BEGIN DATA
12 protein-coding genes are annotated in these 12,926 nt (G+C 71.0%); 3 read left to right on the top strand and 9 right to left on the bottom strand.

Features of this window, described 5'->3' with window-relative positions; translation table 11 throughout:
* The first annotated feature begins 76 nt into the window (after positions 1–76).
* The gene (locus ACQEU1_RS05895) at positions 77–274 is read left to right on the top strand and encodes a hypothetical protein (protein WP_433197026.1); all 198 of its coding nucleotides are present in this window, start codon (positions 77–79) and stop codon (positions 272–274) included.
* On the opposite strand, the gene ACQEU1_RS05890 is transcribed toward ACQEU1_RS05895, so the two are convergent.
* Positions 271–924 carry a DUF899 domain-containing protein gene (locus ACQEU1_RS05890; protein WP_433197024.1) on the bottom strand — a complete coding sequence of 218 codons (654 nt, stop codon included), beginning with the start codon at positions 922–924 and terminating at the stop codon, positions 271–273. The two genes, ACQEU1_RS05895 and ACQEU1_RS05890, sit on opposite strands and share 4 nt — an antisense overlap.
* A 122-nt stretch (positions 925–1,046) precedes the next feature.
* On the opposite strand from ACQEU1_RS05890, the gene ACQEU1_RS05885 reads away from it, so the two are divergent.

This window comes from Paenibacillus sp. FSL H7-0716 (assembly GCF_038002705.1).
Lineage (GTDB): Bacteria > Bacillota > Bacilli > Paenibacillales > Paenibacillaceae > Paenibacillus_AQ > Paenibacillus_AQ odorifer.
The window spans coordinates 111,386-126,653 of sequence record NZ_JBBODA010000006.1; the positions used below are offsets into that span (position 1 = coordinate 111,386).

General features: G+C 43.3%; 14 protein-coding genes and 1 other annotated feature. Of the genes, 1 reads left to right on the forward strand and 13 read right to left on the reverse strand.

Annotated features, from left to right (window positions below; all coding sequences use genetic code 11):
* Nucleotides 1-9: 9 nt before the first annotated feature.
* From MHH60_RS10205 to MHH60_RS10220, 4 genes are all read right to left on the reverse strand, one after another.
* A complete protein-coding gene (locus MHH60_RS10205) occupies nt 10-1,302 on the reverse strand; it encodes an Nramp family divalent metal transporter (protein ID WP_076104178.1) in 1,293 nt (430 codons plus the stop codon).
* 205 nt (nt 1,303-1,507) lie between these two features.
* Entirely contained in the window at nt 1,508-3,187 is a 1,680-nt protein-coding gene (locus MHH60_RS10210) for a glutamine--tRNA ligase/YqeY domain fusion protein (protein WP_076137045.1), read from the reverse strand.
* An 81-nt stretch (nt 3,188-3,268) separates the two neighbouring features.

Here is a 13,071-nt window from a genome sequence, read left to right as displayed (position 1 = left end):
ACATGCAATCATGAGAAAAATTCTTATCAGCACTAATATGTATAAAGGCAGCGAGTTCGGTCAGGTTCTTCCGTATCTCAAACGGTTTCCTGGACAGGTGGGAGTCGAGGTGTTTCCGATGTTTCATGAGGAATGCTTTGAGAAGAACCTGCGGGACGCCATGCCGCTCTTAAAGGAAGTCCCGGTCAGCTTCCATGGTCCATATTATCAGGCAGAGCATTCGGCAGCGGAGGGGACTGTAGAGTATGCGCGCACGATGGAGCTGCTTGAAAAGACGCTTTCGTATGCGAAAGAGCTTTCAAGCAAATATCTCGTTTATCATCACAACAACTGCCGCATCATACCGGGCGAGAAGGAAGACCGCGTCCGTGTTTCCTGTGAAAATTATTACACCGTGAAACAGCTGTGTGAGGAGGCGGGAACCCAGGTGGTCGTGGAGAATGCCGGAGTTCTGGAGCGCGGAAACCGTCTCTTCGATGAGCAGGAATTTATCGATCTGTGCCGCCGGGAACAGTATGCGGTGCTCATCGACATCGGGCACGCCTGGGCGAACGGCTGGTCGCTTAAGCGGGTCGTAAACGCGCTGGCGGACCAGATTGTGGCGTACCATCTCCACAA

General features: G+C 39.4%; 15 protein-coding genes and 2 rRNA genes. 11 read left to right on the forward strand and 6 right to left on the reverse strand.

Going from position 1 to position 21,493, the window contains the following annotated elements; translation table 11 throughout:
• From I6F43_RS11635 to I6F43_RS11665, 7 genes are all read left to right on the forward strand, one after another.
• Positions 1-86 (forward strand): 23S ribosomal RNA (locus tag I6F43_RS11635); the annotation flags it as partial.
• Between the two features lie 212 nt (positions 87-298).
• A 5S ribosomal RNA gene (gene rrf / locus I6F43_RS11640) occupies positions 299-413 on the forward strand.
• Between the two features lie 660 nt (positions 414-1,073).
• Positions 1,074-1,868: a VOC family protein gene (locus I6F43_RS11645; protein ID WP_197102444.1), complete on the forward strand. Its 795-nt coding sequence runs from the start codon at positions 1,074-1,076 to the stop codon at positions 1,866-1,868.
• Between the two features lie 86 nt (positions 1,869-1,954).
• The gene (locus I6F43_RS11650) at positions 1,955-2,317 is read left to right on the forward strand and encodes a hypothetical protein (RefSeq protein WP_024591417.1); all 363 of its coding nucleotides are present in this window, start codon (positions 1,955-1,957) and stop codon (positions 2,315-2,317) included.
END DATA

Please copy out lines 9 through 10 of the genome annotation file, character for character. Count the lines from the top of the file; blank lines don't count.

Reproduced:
This window comes from Paenibacillus sp. FSL H7-0716 (assembly GCF_038002705.1).
Lineage (GTDB): Bacteria > Bacillota > Bacilli > Paenibacillales > Paenibacillaceae > Paenibacillus_AQ > Paenibacillus_AQ odorifer.